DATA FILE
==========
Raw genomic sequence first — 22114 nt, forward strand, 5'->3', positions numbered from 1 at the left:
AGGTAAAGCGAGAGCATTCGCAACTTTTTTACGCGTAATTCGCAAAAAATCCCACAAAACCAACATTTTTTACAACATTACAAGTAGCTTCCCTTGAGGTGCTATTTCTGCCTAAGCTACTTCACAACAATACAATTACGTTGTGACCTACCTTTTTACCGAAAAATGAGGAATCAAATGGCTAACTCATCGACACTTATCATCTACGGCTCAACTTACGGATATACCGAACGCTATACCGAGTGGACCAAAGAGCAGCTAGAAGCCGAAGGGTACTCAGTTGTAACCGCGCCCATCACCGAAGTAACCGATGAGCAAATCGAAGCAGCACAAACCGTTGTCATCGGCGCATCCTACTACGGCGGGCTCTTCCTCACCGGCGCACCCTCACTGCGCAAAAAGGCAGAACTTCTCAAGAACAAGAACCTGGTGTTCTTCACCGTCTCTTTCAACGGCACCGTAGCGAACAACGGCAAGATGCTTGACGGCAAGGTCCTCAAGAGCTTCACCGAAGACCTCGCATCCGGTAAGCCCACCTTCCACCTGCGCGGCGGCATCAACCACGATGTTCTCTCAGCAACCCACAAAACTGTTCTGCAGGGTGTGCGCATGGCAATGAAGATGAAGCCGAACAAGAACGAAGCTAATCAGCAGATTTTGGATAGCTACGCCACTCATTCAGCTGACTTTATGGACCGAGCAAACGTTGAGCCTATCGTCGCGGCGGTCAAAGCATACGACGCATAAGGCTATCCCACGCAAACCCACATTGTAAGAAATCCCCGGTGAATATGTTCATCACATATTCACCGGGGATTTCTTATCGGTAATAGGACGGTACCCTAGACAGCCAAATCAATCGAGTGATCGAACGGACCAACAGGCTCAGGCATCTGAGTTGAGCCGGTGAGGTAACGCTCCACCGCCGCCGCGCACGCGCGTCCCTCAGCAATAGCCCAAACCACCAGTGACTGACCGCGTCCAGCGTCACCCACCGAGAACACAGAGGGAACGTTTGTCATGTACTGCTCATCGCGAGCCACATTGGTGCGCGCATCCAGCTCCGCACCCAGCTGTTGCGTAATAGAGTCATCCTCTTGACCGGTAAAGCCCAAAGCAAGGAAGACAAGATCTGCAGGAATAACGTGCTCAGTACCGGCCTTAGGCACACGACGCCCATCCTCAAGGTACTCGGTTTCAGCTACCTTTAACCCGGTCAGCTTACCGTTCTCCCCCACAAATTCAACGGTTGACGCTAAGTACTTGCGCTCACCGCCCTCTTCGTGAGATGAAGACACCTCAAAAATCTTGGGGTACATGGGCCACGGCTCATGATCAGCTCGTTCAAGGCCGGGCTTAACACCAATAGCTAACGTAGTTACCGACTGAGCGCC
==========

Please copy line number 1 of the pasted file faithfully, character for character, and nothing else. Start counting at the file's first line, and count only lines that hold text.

Raw genomic sequence first — 22114 nt, forward strand, 5'->3', positions numbered from 1 at the left: